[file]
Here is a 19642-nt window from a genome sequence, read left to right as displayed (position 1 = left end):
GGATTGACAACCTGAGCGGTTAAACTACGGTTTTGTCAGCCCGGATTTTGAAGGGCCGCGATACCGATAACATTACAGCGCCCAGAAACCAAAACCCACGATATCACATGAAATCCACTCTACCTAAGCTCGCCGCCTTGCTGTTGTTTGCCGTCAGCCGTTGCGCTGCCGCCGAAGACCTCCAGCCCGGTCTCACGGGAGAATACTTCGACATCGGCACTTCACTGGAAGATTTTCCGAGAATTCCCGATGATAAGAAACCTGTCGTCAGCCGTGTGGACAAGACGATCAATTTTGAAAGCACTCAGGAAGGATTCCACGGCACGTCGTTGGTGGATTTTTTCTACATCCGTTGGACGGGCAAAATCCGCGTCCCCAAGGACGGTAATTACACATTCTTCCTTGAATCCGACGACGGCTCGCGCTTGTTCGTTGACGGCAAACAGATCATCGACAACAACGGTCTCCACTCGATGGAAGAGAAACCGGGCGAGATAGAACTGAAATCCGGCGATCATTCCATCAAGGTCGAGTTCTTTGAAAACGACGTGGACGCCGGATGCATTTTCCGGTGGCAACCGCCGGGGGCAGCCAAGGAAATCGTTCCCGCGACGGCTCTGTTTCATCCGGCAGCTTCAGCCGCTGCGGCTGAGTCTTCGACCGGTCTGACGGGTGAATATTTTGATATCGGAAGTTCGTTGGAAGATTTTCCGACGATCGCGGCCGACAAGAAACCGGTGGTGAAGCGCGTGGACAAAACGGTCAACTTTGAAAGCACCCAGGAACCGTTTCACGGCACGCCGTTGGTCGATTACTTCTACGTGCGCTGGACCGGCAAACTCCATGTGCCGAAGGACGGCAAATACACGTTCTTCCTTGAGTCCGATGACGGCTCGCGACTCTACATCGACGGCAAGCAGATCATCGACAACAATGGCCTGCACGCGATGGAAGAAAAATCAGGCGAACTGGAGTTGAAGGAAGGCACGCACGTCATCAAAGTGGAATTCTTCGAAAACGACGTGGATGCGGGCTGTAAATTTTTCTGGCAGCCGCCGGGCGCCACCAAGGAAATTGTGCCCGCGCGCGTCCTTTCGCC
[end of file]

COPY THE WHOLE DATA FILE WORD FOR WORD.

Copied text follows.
Here is a 19642-nt window from a genome sequence, read left to right as displayed (position 1 = left end):
GGATTGACAACCTGAGCGGTTAAACTACGGTTTTGTCAGCCCGGATTTTGAAGGGCCGCGATACCGATAACATTACAGCGCCCAGAAACCAAAACCCACGATATCACATGAAATCCACTCTACCTAAGCTCGCCGCCTTGCTGTTGTTTGCCGTCAGCCGTTGCGCTGCCGCCGAAGACCTCCAGCCCGGTCTCACGGGAGAATACTTCGACATCGGCACTTCACTGGAAGATTTTCCGAGAATTCCCGATGATAAGAAACCTGTCGTCAGCCGTGTGGACAAGACGATCAATTTTGAAAGCACTCAGGAAGGATTCCACGGCACGTCGTTGGTGGATTTTTTCTACATCCGTTGGACGGGCAAAATCCGCGTCCCCAAGGACGGTAATTACACATTCTTCCTTGAATCCGACGACGGCTCGCGCTTGTTCGTTGACGGCAAACAGATCATCGACAACAACGGTCTCCACTCGATGGAAGAGAAACCGGGCGAGATAGAACTGAAATCCGGCGATCATTCCATCAAGGTCGAGTTCTTTGAAAACGACGTGGACGCCGGATGCATTTTCCGGTGGCAACCGCCGGGGGCAGCCAAGGAAATCGTTCCCGCGACGGCTCTGTTTCATCCGGCAGCTTCAGCCGCTGCGGCTGAGTCTTCGACCGGTCTGACGGGTGAATATTTTGATATCGGAAGTTCGTTGGAAGATTTTCCGACGATCGCGGCCGACAAGAAACCGGTGGTGAAGCGCGTGGACAAAACGGTCAACTTTGAAAGCACCCAGGAACCGTTTCACGGCACGCCGTTGGTCGATTACTTCTACGTGCGCTGGACCGGCAAACTCCATGTGCCGAAGGACGGCAAATACACGTTCTTCCTTGAGTCCGATGACGGCTCGCGACTCTACATCGACGGCAAGCAGATCATCGACAACAATGGCCTGCACGCGATGGAAGAAAAATCAGGCGAACTGGAGTTGAAGGAAGGCACGCACGTCATCAAAGTGGAATTCTTCGAAAACGACGTGGATGCGGGCTGTAAATTTTTCTGGCAGCCGCCGGGCGCCACCAAGGAAATTGTGCCCGCGCGCGTCCTTTCGCC